With ample opportunity for personal growth and creativity, Jayne Tancred’s business is flourishing in the name of good health.
Describe your “aha” moment; when did your business idea first come to you?
My business started of its own volition, driven by customer demand. I’d been working in my industry for a long time when I was made redundant. Within a week of the news that I would be moving on starting to make its way out into the industry, competitors of my employer were phoning me to ask if they could hire me to do project work for them.
Initially, I planned to just do those projects for a few week but as the weeks turned into months, two things became undeniably obvious: firstly, there was demand for my skills, and secondly, I had an enormous amount of mental clarity and creativity that I’d never realised I’d been missing in the corporate world. I’ve never looked back.
Describe for me the “why” of your business
I’m deeply passionate about all aspects of health – physical, mental, emotional and spiritual, and I know that empowering people to make the decisions and take the actions that empower them to live their best lives is good for them individually, and good for the universe as a whole.
In my marketing consultancy I help businesses large and small in the same sphere to communicate what they have to offer in ways that make it easy for people to find the information, products or services they need to help them reach their own individual version of optimal health and wellbeing.
And in my other business, Tribe of the Tree, we make flower essences, which are energetic or vibrational herbal remedies that help people bring the mental, emotional and energetic aspects of themselves into alignment.
List your biggest business goals; which of them scare you the most and why.
At Tribe of the Tree we’re on a mission to help spread a wave of happiness around the world by making our wonderful flower essences available far and wide. That’s going to require a lot of bottles, focus and guts – including me being prepared to put myself in the spotlight more and more. Thankfully I’ve been able to use some of our very own products to help me step up regardless of my personal trepidation, blockages and limiting beliefs.
I’m in my 10th year of running my marketing consultancy now and have been in my industry for more than 20 years. I’ve recently started the process of synthesising all my experience, insights and IP into products and services that scale more readily than consulting does. It’s a time-consuming and sometimes nerve-wracking goal. I would hate to put all this energy in and not reap the rewards at the end of it, so there’s that! Part of my trepidation is standing under a bigger spotlight. I think I see a theme emerging!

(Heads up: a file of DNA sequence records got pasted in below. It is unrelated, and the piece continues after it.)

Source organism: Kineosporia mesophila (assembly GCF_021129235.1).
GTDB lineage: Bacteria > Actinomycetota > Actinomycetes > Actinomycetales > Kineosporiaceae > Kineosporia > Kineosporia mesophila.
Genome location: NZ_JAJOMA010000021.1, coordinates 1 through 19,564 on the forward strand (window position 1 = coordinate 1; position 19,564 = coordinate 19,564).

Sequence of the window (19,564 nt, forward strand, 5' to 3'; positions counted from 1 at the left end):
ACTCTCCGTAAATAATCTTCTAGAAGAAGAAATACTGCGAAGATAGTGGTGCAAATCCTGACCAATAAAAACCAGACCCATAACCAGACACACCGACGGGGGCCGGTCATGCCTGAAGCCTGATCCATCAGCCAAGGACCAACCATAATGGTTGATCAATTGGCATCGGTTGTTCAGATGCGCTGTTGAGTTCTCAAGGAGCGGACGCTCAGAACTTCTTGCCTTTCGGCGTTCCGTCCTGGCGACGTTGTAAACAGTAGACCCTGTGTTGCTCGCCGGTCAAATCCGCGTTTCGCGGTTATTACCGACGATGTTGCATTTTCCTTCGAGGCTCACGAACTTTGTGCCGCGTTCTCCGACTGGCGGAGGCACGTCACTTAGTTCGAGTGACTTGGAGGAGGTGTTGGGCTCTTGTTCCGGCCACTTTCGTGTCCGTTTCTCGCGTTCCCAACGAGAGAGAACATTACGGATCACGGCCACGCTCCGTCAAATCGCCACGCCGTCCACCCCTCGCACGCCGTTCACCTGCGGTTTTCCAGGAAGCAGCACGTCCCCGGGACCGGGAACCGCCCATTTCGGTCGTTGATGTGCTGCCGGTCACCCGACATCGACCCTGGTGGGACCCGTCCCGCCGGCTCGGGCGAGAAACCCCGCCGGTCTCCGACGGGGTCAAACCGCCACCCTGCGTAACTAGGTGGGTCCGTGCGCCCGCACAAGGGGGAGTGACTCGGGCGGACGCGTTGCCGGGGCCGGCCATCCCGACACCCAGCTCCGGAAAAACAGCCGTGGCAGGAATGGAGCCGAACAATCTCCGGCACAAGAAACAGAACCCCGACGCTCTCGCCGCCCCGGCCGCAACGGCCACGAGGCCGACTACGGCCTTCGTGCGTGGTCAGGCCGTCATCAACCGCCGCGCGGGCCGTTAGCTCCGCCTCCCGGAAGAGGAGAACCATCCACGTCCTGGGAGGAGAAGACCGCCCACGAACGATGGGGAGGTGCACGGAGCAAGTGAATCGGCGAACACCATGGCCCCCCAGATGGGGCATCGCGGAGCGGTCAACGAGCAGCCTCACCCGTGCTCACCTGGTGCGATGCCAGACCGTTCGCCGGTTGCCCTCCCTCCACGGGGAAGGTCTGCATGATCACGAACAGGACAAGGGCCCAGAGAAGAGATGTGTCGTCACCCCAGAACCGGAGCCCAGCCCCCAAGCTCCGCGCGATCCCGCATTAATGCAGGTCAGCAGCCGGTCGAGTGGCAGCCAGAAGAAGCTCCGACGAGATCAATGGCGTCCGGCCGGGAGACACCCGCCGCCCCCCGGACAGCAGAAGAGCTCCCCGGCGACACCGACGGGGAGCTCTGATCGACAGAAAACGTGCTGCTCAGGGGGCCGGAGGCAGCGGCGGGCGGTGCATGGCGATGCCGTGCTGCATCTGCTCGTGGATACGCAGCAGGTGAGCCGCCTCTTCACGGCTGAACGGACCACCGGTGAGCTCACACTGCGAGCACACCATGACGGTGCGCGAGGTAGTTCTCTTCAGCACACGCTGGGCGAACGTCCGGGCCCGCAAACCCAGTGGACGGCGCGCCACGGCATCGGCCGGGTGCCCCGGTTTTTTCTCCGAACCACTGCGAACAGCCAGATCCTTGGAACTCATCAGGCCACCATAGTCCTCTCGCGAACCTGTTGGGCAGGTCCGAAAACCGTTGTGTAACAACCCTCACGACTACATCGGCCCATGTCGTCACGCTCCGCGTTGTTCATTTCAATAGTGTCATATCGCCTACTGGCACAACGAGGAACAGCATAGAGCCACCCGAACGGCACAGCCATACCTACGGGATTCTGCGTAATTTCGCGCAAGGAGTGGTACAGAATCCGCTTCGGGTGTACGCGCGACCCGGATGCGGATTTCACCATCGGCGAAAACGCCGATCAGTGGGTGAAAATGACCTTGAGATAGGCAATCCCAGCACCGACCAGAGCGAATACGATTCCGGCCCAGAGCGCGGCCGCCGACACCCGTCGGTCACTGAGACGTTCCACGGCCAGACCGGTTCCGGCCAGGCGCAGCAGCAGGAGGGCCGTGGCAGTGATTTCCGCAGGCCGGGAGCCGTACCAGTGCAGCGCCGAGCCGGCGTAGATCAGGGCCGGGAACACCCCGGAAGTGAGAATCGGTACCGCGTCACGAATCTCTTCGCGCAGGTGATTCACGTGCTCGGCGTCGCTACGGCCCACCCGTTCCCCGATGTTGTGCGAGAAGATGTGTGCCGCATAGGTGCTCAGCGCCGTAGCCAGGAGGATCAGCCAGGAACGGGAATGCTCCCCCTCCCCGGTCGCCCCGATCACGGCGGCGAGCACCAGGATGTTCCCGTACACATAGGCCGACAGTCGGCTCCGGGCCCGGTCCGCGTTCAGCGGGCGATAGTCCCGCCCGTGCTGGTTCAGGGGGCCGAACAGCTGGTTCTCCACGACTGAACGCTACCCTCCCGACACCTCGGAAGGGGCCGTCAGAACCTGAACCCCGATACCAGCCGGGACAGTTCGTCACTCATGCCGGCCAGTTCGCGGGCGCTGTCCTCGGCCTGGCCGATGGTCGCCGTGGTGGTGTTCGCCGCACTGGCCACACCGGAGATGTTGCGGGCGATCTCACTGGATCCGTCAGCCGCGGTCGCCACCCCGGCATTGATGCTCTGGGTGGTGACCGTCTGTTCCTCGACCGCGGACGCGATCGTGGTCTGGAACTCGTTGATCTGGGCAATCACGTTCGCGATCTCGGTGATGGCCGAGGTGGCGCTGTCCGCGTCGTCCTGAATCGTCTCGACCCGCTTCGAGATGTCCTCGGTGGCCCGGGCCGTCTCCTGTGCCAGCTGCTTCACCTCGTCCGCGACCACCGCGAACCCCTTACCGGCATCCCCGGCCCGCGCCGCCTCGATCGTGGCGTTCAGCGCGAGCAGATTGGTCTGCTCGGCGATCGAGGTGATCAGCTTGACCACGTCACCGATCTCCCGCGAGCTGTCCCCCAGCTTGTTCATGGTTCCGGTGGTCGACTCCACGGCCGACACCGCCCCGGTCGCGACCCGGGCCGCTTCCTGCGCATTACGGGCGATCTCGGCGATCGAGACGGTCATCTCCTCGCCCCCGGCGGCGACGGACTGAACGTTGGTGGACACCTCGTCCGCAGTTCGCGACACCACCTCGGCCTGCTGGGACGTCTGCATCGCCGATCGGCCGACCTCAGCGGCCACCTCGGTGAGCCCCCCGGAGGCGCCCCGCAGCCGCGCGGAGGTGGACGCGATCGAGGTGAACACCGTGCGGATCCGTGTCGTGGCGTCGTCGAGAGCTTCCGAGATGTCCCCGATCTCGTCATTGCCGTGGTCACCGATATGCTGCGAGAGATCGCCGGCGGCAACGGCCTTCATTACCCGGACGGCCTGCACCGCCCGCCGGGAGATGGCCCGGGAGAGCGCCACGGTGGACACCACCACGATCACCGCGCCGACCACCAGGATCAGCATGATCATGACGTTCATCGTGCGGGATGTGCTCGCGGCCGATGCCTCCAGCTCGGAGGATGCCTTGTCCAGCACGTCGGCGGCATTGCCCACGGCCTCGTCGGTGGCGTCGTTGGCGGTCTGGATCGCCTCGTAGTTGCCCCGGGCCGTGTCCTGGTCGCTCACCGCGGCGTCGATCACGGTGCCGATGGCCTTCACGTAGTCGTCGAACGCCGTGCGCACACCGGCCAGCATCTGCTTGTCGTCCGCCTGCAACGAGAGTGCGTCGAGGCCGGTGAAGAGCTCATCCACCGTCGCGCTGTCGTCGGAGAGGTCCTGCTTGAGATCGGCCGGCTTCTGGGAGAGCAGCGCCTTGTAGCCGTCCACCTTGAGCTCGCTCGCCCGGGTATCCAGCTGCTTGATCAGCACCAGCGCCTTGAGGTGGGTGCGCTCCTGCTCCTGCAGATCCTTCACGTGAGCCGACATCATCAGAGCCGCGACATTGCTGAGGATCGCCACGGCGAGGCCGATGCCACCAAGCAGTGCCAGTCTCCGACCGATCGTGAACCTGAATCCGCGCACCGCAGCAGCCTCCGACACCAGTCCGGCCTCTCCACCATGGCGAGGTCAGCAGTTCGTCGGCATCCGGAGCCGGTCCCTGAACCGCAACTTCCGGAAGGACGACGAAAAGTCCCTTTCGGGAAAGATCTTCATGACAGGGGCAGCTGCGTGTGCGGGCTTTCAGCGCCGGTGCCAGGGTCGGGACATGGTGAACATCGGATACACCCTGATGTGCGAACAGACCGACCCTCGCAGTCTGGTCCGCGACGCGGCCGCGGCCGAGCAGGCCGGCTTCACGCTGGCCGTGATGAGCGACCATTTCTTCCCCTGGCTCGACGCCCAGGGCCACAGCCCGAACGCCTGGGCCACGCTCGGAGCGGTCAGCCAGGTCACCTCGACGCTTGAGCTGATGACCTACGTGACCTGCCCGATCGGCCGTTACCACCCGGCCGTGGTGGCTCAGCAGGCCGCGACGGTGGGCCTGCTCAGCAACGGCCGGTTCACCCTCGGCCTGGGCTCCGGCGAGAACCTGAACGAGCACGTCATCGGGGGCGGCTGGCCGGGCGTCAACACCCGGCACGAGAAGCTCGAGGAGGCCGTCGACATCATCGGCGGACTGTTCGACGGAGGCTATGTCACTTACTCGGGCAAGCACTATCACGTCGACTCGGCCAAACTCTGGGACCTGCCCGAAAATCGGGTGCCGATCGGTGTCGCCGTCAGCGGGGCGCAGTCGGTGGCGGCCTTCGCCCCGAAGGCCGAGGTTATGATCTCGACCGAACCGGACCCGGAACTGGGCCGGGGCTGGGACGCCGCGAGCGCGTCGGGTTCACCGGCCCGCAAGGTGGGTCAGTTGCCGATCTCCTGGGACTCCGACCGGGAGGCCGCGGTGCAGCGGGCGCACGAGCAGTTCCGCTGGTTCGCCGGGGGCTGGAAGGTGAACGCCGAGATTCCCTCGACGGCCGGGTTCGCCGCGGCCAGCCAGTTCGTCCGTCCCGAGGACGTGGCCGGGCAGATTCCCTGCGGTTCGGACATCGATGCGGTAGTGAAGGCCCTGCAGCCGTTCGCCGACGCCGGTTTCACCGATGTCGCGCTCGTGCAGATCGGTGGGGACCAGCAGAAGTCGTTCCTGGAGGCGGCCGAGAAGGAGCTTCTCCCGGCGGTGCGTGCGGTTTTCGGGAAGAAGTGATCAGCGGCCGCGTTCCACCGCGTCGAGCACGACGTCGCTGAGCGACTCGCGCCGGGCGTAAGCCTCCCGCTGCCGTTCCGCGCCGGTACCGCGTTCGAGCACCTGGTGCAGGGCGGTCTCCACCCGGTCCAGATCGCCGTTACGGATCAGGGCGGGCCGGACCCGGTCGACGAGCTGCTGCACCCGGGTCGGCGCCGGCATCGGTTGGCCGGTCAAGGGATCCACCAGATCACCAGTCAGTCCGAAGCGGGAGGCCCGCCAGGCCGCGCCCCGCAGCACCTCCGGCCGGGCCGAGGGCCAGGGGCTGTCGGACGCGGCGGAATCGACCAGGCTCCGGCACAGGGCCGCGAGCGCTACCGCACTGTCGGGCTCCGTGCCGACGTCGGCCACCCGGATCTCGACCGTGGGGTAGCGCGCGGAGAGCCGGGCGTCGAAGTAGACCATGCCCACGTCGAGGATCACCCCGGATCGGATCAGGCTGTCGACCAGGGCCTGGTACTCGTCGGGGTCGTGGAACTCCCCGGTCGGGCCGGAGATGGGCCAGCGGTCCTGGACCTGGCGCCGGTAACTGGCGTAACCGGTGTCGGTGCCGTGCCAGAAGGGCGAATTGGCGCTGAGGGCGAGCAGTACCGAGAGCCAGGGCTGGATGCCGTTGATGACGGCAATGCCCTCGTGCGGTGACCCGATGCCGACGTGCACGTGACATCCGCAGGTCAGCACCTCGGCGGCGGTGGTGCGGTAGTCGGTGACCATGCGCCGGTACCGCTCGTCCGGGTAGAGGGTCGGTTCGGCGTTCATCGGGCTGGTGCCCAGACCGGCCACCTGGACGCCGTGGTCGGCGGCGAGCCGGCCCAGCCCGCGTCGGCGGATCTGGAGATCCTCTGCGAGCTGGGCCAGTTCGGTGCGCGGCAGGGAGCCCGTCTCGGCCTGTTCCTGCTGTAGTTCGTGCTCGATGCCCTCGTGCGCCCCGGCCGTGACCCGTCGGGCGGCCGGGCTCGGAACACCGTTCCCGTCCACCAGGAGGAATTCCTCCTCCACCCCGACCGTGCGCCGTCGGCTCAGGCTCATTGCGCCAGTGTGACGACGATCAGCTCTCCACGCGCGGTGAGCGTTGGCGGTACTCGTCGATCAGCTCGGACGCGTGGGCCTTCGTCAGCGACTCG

Has anything surprised you about working for yourself?
Since I never planned to start a full-time business, the business itself has been a surprise. But until experiencing it for myself, I would never have guessed what a journey in personal development and discovery it would be – I know myself better than I ever did before, and I am proud of both who I am and what I’m achieving.
Once you became a soloist, what about your life changed immediately; and what changes have been slower to come?
The shift from a steady salary to an uncertain cash flow was the biggest change for me. I should have had a handle on how to manage that earlier and actually planned my business and structure from the outset, rather than just letting it kind of happen.
The unstructured work hours and reduced social contact also made things interesting at the start – I had so much freedom that I didn’t always use my time wisely.
The change I’m most excited about is implementing structures and processes that will enable me to be as focused and productive as possible. If you’d told me at the start of my business that I needed structure, or would someday get dance-around-the-room excited about implementing better structure, I’d have thought you were stark raving mad. But these are some of the most important changes I ever make for both my businesses and my personal life.
I don’t think I could have made these changes at the start – I simply didn’t know then what I know now. It’s all unfolding at the perfect time.
What’s the best part of the life you’re living now you’re a soloist?
I love being able to balance time at my desk, time with my clients, and time elsewhere. I’m lucky enough to live near a national park, and every time I head there for a walk in the middle of a week day, I give thanks that my life has turned out this way. All those years spent in a cubicle in a corporate office, and I could have been outdoors talking to the trees and finding inspiration for my work in nature!
Got a tip you’d like to share with our community about soloism?
Being your own boss means being in charge of your business. If something’s not working for you on any level, it’s up to you to change it, and the sooner you do the sooner you can move onwards upwards.